Despite its main focus being decidedly not video games, this year’s New York Comic Con was a good place to find yourself if you’re a gamer. With booths from Square Enix (decidedly a strictly merchandise booth) to Firaxis, and with hands-on stations for big splash titles like Metal Gear Online and addictive little ones like Roogoo, there was something new and exciting to geek-out about for everyone. For me, that meant spending some good old fashion quality time with Warhammer Online: Age of Reckoning (WAR).
Now, before I launch into the nitty gritty, I feel there’s something important to be said in reference to massively-multiplayer online RPGs. Myself being someone who was introduced to MMORPGs by that other massive role-playing game, it’s hard not to see any MMO through Warcraft-colored glasses. At the WAR panel I attended, senior designers Paul Barnett and Josh Drescher, and producer Jeff Hickman all made a very clear and conscious effort not to mention World of Warcraft, a choice that proved frustrating to some but one that I respect. Although the reality of the market may be a mind-set of “Is this WoW, but better”, the Mythic team refused to go the route of compare-and-contrast and instead, presented Warhammer Online by showcasing a blend of much-loved source material and innovation.
Putting the “Massive” in MMO
Although originally thwarted by a huge crowd during my first visit to the Warhammer Online booth, I was eventually able to snag a machine and hold it for about an hour, playing through both open-world exploration starting at level 1, as well as several different RvR (Realm vs Realm) scenarios at level 20. I wasn’t allowed to step through character creation before launching into the starter level campaign, and instead, was allowed to choose from a predetermined set of races and classes (which differed, depending on what machine you were on to balance out later RvR scenarios). On-hand, the playable classes included Dark Elf Disciple, Dark Elf Sorceress, Chaos Marauder and Chaos Zealot on the Destruction side and Empire Bright Wizard, High Elf Archmage, High Elf Shadow Warrior, and High Elf Swordmaster on the Order side.
Which brings me to the first point about WAR that I’m really excited about. In total, there will be a mind boggling twenty four classes available in Warhammer Online. That’s right, twenty four. Unlike other games where classes can be attributed to several different races with slight variations in base statistics and an occasional talent, each class in WAR is race-specific. The result are completely unique experiences for individuals playing the same class conceit across different races.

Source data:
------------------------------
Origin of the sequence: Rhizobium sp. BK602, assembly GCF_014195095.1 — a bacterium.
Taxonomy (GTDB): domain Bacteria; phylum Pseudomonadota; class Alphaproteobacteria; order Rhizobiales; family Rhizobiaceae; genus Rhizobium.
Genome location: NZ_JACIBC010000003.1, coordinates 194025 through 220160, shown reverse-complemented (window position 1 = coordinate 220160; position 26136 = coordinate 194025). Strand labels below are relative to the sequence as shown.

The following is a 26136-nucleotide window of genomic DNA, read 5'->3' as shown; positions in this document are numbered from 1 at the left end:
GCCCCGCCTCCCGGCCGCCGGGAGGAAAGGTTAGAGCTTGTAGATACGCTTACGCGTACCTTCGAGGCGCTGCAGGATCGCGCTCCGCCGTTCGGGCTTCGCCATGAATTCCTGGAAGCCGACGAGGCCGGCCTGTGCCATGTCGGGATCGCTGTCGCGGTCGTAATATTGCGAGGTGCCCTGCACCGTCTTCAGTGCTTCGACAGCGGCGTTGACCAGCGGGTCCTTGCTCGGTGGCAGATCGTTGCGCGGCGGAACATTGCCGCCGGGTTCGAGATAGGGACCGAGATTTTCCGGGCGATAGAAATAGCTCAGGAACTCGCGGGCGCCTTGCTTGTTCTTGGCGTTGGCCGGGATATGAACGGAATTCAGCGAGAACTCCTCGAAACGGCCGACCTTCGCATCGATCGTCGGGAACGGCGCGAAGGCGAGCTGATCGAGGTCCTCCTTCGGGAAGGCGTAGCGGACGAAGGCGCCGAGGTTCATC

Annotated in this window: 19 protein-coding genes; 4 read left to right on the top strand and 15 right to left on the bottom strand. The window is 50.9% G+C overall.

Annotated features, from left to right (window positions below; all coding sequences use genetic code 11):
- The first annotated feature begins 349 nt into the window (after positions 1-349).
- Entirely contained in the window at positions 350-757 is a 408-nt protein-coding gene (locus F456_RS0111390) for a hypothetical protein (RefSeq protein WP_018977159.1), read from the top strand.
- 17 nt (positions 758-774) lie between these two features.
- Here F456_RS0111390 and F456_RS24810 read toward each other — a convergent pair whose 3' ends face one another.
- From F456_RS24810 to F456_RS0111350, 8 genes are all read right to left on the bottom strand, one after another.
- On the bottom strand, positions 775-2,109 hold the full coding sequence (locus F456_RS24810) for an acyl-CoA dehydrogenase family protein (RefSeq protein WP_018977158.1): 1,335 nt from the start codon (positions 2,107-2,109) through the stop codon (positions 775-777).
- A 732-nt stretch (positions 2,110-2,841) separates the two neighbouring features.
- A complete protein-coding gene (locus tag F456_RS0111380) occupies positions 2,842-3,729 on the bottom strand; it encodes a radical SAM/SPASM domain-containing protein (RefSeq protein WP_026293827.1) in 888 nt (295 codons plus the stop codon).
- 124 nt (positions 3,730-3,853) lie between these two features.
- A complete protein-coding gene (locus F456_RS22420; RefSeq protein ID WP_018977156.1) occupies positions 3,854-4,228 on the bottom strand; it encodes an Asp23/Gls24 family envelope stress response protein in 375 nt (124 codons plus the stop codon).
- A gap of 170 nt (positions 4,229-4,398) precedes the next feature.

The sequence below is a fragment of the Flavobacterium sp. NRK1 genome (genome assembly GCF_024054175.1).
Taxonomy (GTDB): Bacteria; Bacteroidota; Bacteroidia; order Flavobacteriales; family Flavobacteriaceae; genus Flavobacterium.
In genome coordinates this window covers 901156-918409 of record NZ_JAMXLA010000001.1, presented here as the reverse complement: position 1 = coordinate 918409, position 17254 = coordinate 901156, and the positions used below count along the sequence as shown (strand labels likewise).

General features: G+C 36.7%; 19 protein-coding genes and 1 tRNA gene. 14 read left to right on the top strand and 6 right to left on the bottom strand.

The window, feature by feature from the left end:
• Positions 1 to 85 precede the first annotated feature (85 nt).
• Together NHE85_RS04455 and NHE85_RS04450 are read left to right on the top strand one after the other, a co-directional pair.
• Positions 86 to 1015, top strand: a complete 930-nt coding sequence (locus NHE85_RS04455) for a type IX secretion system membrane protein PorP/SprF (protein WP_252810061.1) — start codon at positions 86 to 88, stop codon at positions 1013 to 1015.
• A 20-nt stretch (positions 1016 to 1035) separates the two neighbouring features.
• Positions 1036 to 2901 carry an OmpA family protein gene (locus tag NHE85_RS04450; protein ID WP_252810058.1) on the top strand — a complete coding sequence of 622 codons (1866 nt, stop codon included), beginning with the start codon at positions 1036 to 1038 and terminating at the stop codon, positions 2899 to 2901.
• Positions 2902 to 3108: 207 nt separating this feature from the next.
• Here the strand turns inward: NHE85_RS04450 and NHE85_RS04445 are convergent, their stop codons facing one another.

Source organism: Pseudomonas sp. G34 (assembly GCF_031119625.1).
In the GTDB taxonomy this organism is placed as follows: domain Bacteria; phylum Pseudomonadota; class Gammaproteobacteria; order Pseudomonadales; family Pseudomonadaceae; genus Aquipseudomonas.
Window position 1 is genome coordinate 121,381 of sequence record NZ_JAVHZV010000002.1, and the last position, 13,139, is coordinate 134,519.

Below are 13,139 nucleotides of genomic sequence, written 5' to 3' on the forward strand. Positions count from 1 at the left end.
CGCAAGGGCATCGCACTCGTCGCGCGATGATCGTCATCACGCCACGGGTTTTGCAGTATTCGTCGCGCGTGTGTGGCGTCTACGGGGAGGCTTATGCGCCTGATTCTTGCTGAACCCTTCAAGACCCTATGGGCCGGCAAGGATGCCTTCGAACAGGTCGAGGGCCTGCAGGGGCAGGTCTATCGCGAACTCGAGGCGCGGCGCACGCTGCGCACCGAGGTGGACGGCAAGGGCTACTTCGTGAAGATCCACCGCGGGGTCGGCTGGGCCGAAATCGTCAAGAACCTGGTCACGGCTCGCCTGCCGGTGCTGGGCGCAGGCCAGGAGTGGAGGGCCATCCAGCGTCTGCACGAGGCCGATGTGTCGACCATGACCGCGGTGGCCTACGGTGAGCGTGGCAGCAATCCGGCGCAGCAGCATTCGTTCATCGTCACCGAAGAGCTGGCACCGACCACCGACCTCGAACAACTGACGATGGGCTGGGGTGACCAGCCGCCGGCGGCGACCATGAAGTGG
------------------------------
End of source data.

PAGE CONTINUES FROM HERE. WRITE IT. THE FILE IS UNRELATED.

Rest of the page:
Take “healer” for example. In other games there is usually a monk, white mage, or priest available; sometimes they’re squishy and need to be kept very far away from the action, and other times they’re hand-to-hand melee monsters, but usually a game choses a single concept and sticks with it. Not Warhammer. If you want to heal in Warhammer, you’ve got a choice between purer support classes such as the Dwarven Runepriest or hybrid damage/healing classes like the Empire Warrior Priest (melee) or Greenskin Shaman (ranged caster), both of whom strengthen their healing abilities through high, sustained levels of damage. The (hopeful) result? A more nuanced class system with a higher playability factor and a more interesting “division of labor” when working in a group situation.
During my time with the game, I was able to try out an Empire Bright Mage in RvR, and leveled a bit as a Dark Elf Sorceress. My first impression was how familiar the interface felt. Those of you acquainted with any of today’s MMOs will recognize the heads-up display, the mouse and keyboard movements, and hotkey assignments. Yes, even in the Warhammer universe, the NUM LOCK is still auto-run, a discovery which pleased me to no end. The graphics are good and, although not drop-dead gorgeous, strike a nice balance between slight stylization and realism. Spell casts are particularly fun to watch, and can vary between small, subtler buff animations to huge ground-searing area of effect spells. The character design has personality and, as is usually the case when given a new shiny toy to play with, every environment, mob and NPC was a thrilling little discovery.